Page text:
Commentary: Separating H1N1 flu myths from facts

I received an e-mail message Monday that was filled with fear and warnings about the seasonal and H1N1 vaccines. The sender, and all those before him on the forwarding list, admonished me not to take the flu shot.

It was wasted on me.

I've been taking a seasonal flu vaccine since 2005, after my first bout with lung cancer. Other than a sore arm at the spot of the injection, I've not noticed any other side effects.

And I've not had the flu.

There is no way to change the minds of those who fear a government conspiracy to kill us all with the H1N1 vaccine, although I don't know why the government would want to get rid of taxpayers in these economic times. But the rest of us should make educated decisions about the issue and not fall for some of the myths and inaccuracies that are racing through our communities and the Internet.

I called Dr. Melinda Rowe, Fayette County's commissioner of health, to ask about the misconceptions and the truth.

Myth: The most common myth the health department has dealt with, Rowe said, is that swine flu, or H1N1, comes from pigs.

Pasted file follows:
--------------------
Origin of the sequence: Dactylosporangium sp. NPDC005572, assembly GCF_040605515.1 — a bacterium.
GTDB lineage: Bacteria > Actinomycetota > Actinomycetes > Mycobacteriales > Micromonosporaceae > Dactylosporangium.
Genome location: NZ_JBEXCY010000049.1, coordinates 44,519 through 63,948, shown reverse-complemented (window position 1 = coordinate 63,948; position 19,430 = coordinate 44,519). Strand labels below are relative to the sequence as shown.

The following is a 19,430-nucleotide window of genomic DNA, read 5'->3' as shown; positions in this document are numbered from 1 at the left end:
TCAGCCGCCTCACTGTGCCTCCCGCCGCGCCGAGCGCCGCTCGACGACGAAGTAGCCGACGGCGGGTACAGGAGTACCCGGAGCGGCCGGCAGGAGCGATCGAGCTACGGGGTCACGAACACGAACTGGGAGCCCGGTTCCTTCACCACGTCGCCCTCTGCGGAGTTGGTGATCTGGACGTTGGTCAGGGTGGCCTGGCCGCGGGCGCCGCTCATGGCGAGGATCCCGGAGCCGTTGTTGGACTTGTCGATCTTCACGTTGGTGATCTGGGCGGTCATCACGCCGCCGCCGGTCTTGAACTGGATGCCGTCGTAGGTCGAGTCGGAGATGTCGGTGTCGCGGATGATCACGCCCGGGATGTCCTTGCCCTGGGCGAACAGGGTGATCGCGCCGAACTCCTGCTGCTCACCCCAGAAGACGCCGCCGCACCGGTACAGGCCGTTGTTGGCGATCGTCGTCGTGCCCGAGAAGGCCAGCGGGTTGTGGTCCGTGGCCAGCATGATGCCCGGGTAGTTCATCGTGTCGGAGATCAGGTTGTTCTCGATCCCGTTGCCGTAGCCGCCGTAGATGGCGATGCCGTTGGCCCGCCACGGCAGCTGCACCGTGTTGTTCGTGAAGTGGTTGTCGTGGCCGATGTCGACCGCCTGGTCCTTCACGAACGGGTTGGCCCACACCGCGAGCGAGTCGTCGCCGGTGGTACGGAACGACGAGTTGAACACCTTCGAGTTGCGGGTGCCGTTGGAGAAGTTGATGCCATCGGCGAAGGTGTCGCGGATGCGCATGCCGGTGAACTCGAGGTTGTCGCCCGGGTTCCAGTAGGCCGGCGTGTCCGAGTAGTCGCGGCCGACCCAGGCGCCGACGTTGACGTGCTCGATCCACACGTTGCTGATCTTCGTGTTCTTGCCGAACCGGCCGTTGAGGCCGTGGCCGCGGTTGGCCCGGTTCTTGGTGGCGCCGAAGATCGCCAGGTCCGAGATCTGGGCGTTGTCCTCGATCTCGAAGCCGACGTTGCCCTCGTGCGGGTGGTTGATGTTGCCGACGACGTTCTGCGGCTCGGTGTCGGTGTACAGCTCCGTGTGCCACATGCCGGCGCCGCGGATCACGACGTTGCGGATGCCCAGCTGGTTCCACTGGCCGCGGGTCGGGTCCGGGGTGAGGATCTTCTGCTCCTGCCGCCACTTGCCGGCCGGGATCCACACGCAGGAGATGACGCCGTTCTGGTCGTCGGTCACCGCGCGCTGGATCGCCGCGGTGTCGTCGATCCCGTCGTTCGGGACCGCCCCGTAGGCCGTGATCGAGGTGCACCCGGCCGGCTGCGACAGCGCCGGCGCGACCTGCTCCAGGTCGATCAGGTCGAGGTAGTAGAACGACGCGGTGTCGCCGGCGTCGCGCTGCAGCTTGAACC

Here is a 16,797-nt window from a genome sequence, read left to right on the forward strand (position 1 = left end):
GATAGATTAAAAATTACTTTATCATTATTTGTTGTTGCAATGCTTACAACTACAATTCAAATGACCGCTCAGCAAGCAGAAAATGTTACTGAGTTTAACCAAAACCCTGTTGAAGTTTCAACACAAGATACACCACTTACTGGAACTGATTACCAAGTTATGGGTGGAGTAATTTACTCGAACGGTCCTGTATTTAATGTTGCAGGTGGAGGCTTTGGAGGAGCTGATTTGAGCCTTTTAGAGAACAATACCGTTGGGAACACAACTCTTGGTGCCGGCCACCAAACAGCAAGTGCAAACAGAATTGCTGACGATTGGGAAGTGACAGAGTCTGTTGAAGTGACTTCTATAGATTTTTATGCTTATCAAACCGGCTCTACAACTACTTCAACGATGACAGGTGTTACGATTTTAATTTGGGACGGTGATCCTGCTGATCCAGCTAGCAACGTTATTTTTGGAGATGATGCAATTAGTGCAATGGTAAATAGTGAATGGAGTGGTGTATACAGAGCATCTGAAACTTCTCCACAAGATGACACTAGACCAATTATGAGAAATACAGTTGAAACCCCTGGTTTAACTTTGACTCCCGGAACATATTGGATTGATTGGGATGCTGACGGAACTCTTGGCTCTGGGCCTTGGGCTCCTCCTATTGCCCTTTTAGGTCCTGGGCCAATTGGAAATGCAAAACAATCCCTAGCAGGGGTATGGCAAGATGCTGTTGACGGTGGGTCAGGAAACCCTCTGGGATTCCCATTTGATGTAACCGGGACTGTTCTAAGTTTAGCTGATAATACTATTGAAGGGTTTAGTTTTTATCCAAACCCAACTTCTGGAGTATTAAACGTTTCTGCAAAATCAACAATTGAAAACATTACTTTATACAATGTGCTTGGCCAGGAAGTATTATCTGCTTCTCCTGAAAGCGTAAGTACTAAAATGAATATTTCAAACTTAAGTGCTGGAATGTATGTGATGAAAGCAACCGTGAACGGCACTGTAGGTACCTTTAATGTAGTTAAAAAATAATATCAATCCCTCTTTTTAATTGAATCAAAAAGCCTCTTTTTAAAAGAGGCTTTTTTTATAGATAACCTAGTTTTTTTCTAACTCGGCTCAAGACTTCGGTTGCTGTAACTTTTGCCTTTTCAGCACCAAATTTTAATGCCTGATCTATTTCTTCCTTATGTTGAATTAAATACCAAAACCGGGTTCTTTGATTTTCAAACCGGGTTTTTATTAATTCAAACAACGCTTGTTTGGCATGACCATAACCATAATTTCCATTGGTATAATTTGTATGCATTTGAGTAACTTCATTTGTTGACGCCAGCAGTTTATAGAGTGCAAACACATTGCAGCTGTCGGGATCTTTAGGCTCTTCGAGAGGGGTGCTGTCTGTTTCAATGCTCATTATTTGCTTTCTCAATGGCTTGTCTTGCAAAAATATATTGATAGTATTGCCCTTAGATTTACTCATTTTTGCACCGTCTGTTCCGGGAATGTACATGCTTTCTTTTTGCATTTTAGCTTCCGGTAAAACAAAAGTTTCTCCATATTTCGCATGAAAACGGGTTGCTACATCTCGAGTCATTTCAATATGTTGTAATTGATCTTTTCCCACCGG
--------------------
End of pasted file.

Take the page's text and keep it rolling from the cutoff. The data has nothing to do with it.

Fact: There are a few illnesses that one can get from under-cooked pork, but the flu is not one of them, she said. "People stopped eating pork" when the swine flu was first reported earlier this year, she said, but that wasn't necessary.

Myth: There is an effort afoot to get rid of old people. Besides, people older than 65 are not eligible to get the H1N1 vaccine.

Fact: That misinformation might stem from a nationwide push to get children, young people, pregnant women and people of all ages who have other health problems immunized first, Rowe said. That is the demographic that seems to experience the worst effects and complications from this strain of flu.

According to recent studies, it seems that the elderly have come across a similar strain of H1N1 bug sometime in their past, giving them partial immunity.

Numbers in the United States from April indicate that 9,000 people were hospitalized with H1N1. There were 600 deaths. Of those hospitalizations and deaths, 75 percent of the people were younger than 49. Plus, Rowe said, 70 percent of those hospitalized and 80 percent of those who died were people who had underlying health conditions.

"I want those people to be first in line for those vaccines," Rowe said. "I want those 65 and older to get immunized, but let their children and grandchildren get it (the immunization) first and then come get it."

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